Introduction

By Paul Caputo

Like many other things, the wines of Umbria exist mainly in the shadows of their Tuscan counterparts. This is perhaps all the better for those of us in the know as there is quite often a deal to be had. There is plenty to discover here and plenty to appeal to the wine romantics amongst us. Viticultural history here goes back to the Etruscan civilisations. The industry also thrived in the Middle Ages and while walking the medieval streets of Perugia, Assisi, Torgiano or Orvieto, one needs little help in imagining 12th century popes and aristocrats washing down a hearty meal with the local wines.

Surrounded on threes sides by the Apennine Mountains, Umbria shares many of the geographical and climatic characteristics so celebrated in Tuscany. Cool breezes come off the mountains to the east while the warming currents of the Mediterranean create excellent conditions for the ripening of grapes. Despite all this Indigenous white varieties such as Grecchetto, Trebbiano, Verdello and red varieties such as Sangiovese and Sagrantino are being joined by increasing plantings of Cabernet and Merlot. Despite this, eight of the thirteen DOCs in the region were created after 1980. We are still in the early days of modern Umbrian wine making.

For white wines look no further than the charming medieval town of Orvieto, perched majestically on a tuff cliff. It’s Gothic duomo, a one time summer retreat for the Papacy, makes for an impressive focal point. In recent decades though the wine of the same name has won as many enemies as it has friends, accused at times of being fairly innocuous and bland. But things are changing. Trebbiano, Grecchetto di Orvieto and a liberal amount of many other varieties are blended (according to the intricacies of the vintage) to produce a light and refreshing wine. Aromas of apple, melon and lemon grass in particular characterise these wines. It is true that these wines will never find themselves in the high echelons of the world’s white wine elite, but they should not be overlooked so hastily.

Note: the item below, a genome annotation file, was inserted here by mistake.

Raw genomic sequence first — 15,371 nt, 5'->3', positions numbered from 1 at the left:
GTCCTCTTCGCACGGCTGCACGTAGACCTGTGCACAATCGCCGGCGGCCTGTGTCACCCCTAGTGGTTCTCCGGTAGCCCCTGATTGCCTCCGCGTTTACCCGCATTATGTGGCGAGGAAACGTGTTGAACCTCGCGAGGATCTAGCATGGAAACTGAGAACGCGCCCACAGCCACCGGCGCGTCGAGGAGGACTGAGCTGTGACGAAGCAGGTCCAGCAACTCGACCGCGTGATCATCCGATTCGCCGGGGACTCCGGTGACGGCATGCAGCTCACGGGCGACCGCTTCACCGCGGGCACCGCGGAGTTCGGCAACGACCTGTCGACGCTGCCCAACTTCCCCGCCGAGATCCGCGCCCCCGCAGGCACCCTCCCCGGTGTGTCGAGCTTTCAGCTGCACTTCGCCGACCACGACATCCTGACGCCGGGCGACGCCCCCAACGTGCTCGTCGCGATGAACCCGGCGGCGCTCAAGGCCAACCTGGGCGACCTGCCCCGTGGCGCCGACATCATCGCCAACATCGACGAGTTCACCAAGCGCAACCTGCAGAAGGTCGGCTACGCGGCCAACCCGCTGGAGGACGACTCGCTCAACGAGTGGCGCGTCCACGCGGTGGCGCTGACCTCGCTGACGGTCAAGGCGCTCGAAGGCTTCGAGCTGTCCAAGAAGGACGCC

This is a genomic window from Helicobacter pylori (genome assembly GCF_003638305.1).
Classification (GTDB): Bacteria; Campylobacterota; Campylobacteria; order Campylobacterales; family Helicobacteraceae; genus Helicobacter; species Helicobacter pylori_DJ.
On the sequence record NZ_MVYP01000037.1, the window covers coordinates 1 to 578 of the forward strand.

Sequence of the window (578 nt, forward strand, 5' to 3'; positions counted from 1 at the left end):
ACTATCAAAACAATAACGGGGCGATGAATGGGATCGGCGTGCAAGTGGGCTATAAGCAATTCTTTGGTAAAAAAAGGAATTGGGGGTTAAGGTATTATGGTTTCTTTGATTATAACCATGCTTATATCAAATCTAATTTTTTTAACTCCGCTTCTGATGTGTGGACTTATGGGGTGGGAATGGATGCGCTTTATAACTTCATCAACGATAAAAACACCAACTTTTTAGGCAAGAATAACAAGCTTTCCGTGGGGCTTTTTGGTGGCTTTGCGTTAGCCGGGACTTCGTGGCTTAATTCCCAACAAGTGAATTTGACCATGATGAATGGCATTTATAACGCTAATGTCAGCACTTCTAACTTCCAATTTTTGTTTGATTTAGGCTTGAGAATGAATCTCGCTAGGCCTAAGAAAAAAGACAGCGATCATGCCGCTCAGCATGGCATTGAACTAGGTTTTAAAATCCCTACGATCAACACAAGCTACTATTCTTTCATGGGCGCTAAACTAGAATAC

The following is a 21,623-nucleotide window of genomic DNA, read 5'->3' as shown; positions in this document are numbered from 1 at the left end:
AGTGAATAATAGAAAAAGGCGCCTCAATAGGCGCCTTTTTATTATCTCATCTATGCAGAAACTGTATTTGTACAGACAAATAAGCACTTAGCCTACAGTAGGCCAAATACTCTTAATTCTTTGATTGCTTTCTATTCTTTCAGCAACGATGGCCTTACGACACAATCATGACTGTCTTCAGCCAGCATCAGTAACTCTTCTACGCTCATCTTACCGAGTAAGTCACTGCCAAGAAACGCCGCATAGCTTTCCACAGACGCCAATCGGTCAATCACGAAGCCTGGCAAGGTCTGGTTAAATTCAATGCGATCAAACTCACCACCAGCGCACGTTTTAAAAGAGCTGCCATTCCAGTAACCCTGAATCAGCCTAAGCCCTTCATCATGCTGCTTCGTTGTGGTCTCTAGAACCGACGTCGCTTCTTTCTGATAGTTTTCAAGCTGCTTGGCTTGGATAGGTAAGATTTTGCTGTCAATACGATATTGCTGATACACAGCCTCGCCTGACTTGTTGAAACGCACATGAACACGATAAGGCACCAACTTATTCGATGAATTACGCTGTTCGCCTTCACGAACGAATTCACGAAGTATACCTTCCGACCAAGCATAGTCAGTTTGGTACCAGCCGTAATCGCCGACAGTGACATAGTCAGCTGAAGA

Appellations of Umbria

Montefalco DOC

Montefalco DOC is a red and white wine appellation in the heart of Umbria in central Italy. Once considered the baby brother to Montefalco Sagrantino DOCG, its red wine blends produced primarily from Sangiovese are now highly credible in their own right and worthy of investigation, especially riserva versions. White wines are also made from Grechetto and Trebbiano Spoletino.

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Montefalco Sagrantino DOCG

Montefalco Sagrantino DOCG is a full bodied red wine produced entirely from the Sagrantino grape that originates from the town of Montefalco in Umbria. Sagrantino has achieved cult status amongst lovers of Italian wines over recent decades, for despite its challenging nature, when managed correctly in the vineyard and cellar it is capable of producing world class wines. For now it remains slightly off the beaten track, but there are some real gems to be found here.

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Umbria IGP

The IGP appellation of Umbria covers winemaking throughout the region, allowing producers greater flexibility in terms of the grape varieties they use and the wine styles they choose than the more traditional DOC appellations provide. Consequently Umbria IGP wines range from very inexpensive table wines to very serious boutique wines capable of ageing many years.

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